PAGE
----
Tuesday, June 29, 2010

What God is Doing In Our Lives


Have you heard of Safe Families? I can't remember when I first heard about it, but I know something in my heart stirred. Safe Families calls itself the Christian alternative to foster care. Ever since Orphan Sunday last November, especially Joe's heart has been toward foster care. And when we saw something about a Christian alternative, we investigated.


But I stopped cold in my tracks. This is NOT what I want to do! Why? Because the goal is to reunite the child with the birth parent. And the safe family who is caring for the child mentors and loves the birth mom/dad in the process. I don't want THAT! I want to adopt a child and have a child who calls me Momma - not Miss Traci. Why would I invest blood, sweat and tears into a child whom I would then kiss on the cheek and say goodbye to? No way, not going to happen!


And then, God called me out to the mat and we began to wrestle.


And I think God dislocated my hip. I have a very, very sore hip and I have trouble even walking without a limp these days.


God pointed out my selfishness...again!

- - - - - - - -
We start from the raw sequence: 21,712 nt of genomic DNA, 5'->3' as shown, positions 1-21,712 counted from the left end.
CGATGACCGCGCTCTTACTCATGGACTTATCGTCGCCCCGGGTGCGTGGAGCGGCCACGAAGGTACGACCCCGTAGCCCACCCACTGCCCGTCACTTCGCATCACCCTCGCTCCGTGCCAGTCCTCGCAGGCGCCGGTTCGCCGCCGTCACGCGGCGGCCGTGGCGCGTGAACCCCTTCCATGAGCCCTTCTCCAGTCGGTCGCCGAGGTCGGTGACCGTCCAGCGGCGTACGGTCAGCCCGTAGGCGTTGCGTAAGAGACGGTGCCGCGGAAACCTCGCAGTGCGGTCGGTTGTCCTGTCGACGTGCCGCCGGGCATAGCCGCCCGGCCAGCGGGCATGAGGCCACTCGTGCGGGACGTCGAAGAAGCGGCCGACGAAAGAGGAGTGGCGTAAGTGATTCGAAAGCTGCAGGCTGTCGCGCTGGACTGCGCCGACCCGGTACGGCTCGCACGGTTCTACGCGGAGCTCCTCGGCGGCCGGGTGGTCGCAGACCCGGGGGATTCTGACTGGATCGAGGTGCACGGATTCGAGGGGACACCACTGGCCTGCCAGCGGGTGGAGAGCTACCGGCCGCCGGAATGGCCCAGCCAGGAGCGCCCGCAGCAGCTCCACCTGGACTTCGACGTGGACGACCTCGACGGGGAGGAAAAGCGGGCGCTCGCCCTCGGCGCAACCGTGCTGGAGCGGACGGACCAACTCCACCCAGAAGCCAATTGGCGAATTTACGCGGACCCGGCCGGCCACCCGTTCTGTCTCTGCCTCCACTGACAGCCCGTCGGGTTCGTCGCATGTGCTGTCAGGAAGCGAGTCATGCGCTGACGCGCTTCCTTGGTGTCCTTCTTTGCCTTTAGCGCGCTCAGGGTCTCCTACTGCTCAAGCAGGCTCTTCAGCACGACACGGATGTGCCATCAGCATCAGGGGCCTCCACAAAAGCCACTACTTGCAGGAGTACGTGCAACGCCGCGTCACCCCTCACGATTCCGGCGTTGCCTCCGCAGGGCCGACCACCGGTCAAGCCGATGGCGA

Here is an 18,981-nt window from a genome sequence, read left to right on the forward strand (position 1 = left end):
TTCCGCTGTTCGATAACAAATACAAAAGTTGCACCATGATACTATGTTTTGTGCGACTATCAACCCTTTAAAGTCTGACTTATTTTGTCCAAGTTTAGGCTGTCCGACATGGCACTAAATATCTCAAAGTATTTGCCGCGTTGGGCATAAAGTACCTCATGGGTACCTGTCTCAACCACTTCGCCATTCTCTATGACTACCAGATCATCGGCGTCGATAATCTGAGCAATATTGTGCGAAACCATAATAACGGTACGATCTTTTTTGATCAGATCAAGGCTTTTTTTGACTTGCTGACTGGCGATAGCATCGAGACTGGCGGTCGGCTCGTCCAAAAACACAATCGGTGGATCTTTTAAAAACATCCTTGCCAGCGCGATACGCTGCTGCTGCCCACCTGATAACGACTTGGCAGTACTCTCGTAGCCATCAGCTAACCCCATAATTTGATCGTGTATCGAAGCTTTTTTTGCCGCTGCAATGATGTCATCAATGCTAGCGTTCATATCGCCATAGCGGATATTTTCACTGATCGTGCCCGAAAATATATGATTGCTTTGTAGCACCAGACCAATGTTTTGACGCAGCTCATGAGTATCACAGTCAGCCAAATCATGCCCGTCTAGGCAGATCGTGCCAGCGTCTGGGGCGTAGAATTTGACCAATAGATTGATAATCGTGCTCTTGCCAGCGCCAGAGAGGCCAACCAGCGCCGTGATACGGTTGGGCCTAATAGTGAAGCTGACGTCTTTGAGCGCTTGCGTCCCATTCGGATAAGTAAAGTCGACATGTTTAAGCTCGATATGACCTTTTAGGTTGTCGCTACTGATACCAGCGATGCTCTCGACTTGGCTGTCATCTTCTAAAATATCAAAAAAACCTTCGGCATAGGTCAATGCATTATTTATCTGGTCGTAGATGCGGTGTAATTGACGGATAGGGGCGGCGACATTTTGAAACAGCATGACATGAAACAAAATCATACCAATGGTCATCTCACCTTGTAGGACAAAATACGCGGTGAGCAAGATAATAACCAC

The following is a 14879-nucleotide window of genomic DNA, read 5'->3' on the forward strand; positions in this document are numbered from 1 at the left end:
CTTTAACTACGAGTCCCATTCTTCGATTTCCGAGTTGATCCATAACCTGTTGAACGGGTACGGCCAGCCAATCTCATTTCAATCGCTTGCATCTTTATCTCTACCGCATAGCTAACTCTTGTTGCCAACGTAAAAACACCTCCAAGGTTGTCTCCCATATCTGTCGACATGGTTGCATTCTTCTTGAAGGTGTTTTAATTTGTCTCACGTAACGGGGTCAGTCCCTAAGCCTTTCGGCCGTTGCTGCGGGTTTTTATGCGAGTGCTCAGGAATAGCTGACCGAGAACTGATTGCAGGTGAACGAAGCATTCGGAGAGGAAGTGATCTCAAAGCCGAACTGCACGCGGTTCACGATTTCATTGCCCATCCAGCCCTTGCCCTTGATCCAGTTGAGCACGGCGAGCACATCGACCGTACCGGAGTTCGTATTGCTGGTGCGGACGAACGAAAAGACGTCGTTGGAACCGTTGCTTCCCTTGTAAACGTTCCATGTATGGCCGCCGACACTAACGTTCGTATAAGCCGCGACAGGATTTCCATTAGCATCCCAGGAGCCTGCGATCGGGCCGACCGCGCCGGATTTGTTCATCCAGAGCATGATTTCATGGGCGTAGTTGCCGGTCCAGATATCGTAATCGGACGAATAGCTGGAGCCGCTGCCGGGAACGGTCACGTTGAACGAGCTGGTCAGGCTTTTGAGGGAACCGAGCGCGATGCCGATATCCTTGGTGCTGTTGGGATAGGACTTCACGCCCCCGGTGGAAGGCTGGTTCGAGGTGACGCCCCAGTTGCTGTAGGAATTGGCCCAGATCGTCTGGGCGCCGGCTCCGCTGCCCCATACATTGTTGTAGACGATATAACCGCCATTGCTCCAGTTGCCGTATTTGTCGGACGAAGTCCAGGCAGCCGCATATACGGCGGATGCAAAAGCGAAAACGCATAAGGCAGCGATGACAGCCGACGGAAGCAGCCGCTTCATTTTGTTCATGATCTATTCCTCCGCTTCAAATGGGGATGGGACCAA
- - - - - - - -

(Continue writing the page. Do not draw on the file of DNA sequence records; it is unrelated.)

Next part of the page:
God pointed out what He would do...again!


God asked me to trust Him...again!


So, after running from Safe Families for about 6 months, I finally relented and said, "OK...I'll start the training."


It blew me away!


Then, Joe and I felt it would be wise to meet with a few men we respect, trust and admire and ask them their thoughts. They blew us away! God used these two very different men to each speak directly into our hearts! These men did not know what they were saying...they had no idea what our private conversations were centered on. Yet, each one spoke directly into a secret word or phrase. And we left both meetings knowing God is asking us, yet again, to stretch our faith.


What makes this even harder is that unlike the foster care system, we won't get a monthly check to care for a child. We are already living at the poverty level with very little hope of climbing out of this. We are coming to grips that we may always live this way. Yet, God is clearly saying, "I want YOU to do THIS and TRUST ME."


I have so much to say, so much I have been afraid to start writing about because suddenly it becomes very real. And if we change our minds, there will now be people who will ask, "What ever happened with that Safe Families thing?" Well, now it's out there.


We are assembling a prayer team. The pastor we met with called us missionaries, he then said, "You are like John the Baptist". I can't even put words to how unworthy we feel about being called that! The world is going to look at us and say we are crazy. And I don't know how to respond to the world yet...other than to say that Christ compelled us to do this.


So, if you see us with a few extra kids in the coming months, you'll know why. And I am going to need all the prayers, help and resources I can get because I know I can't do this on my own.